At a national level, when choosing a product, Italians pay close attention to quality: an increasingly important selection criterion at the time of purchase is represented by the “connection” between the product and Italy . Particular attention is paid to the presence of the “Made in Italy ” or “100% Italian” claims , and the DOP, DOC, DOCG, IGP and IGT quality certifications. Furthermore, according to a survey by Altroconsumo (January 2023), for products such as meat and bread, 79% of Italians prefer to go to the butcher and 89% to the bakery, while they prefer the supermarket to buy dairy products (77%) and fruit and vegetables (70%).
Taking a look at exports in 2022, Italian exports reached a record 28.5 billion euros, with an increase of +21% compared to 2021 , overtaking Germany and France in the European Union. Not only that, the Italian food industry has reached a historical record of 60 billion euros in turnover, with an increase of 14.7% compared to 2021, with Germany as the main outlet market, followed by the United States and France.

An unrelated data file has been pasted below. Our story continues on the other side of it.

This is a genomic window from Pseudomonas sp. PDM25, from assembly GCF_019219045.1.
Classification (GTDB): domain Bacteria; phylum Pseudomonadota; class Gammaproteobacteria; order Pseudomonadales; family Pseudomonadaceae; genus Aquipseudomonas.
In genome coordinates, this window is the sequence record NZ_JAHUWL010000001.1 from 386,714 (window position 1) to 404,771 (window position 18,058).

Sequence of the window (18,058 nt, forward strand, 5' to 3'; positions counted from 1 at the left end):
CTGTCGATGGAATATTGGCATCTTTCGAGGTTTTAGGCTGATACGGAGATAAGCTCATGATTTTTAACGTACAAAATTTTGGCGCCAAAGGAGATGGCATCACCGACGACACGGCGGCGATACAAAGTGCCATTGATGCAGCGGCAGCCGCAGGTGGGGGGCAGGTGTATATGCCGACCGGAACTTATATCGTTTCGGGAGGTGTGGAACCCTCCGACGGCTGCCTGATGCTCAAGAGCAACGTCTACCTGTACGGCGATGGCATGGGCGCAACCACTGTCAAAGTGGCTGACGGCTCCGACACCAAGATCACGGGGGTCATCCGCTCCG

However, over 66% of Made in Italy agri-food products are counterfeit , according to the Ministry of the Interior (July, 2023). In particular, in terms of illicit food and wine production, the United States is the one that records the highest turnovers, with 40 billion euros, a third of all the sector’s revenues.
Italy typical products and agri-food alone move 1 out of 4 tourists (22.3% of Italian tourists and 29.9% of foreigners) according to the report on Italian food and wine tourism 2023 of the Italian Food and Wine Tourism Association. They are also very careful in choosing: according to Eumondo data (2022), 23.8% of tourists research information on restaurants before leaving, while 28.3% are dedicated to researching and booking restaurants once they arrive at their destination . In particular, Italian tourists indicate relatives and friends as the main source of information on food and wine activities in 54% of cases , according to a survey by the Italian Food and Wine Tourism Association (2023).